After more than two weeks off from studies, students and teachers are getting back to the educational grind with plenty of teaching and learning to do in the nine weeks before spring break. While extracurricular programs gear up for spring events, classroom teachers are also preparing for spring testing and meeting educational benchmarks and preparing for the upcoming STAAR test in April and May. Between the onslaught of spring events like stock shows, sporting competitions, UIL academics, one-act-play contests, musical competitions all balanced with continuing classroom studies and preparing for state tests for many and preparing for life after high school for some can create a great deal of anxiety, especially after returning from winter break.

“Just breathe,” said Rotan ISD Counselor Katrina Jarvis. “It’s busy. It’s fast. And there’s a lot going on, but everything... will be okay. Just breathe”

Fri
03
Jan
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2020 and the Status Quo

Essays from West of 98

In the 2016 election, and in the post-election national conversations, much was made of the importance of rural America and the rural vote in the outcome of the presidential election. For months afterwards, politicians, pundits, and prognosticators from all political stripes debated the importance of rural America. They opined that rural America had been “forgotten” and that we needed to repair frayed relationships between the distinctly rural, suburban, and urban segments of the country. For the most part, America’s talking class just talked. They used “rural America” to justify their pre-established opinions and determined that their pre-determined policy ideas were the perfect solution for whatever ills were troubling the rural folk.

Fri
03
Jan
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Don’t let the last weed standing reproduce

Article Image Alt Text

Kochia is one of the weeds that has developed some herbicide resistance in Texas.

Article Image Alt Text

A small Palmer amaranth in the middle of two common water hemp plants. (Texas AgriLife Extension Service photo)

When weeds begin showing resistance, it’s not a case of the herbicide changing the weed, it’s a simple “survival of the fittest” case, according to a Texas A&M AgriLife Extension Service specialist.

Scott Nolte, Ph.D., AgriLife Extension weed specialist, College Station, said the common misconception is the herbicides cause changes. Instead, it’s mainly the inherited ability of a species to survive.

“The problem is these resistant plants become parents because they were not killed out,” Nolte said. “It’s more of a selection, because they were left.”

Building resistant weeds

Target-site mutation is the most common cause of herbicide resistance, he said. This is where a change at the target site prevents the herbicide from binding or otherwise disabling the action, thus preventing herbicidal activity.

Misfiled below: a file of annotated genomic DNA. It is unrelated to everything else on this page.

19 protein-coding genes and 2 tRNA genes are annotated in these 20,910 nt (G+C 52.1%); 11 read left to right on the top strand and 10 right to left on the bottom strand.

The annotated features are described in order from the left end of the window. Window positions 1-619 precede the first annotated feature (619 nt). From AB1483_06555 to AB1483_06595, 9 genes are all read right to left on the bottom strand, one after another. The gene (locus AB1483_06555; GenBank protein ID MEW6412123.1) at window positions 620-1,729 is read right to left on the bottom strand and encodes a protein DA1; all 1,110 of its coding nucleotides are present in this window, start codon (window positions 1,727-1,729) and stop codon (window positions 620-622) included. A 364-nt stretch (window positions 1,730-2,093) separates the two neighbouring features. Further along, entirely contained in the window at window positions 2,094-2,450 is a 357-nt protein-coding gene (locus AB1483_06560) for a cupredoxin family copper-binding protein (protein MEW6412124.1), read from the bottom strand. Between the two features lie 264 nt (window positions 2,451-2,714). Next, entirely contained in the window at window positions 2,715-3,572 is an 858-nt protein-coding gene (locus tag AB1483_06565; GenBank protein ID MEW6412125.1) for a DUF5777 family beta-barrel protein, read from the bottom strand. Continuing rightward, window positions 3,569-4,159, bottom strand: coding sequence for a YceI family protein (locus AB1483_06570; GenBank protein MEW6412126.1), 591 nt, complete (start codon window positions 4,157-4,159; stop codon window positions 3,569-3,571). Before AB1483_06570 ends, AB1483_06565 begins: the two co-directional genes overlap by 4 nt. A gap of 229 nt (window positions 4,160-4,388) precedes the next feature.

Fri
03
Jan
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Do you remember what happened in 2019?

The Editor's point of view of 2019

Seconds ticked by on the clock earlier this week and 11:59 became twelve midnight. Those still awake — and, no doubt, in various stages of sobriety — bid farewell to 2019 and welcomed in a whole new year. As the date at the top of the Double Mountain Chronicle changes to 2020, it’s a good opportunity to look back on some of the headlines and news stories recorded last year, and, of course, allow me to share my view from behind the editor’s desk and address issues to be on the lookout for in the upcoming year.

The City of Aspermont began 2019 with a vacant mayor’s seat after former Mayor Lane Smith tendered his resignation, leaving Mayor Pro-tem Chris Lipham to sign the ordinance for the sale of alcohol within the city limits.

Fri
03
Jan
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Rotan ISD consider real estate purchase

In the final meeting of the year, the Rotan ISD board members discussed the possibility of purchasing an additional house, which recently came on the market. Although the board was not opposed to the idea, they ultimately tabled the proposal until tax valuation information could be provided.

Superintendent Greg Decker informed the board of a Rotan home on E. Johnston St. that recently came up for sale. He described the house as an approximately 1,200 two-bedroom home with an additional room that could serve as a third bedroom.

He said it was in good condition and believes it would be an excellent single person home or perhaps for a young couple. Decker said it would need some repairs and possible upgrades such as plumbing and electrical work, replacing doors, carpet, and some HVAC work, but felt this could be done for around $6,000.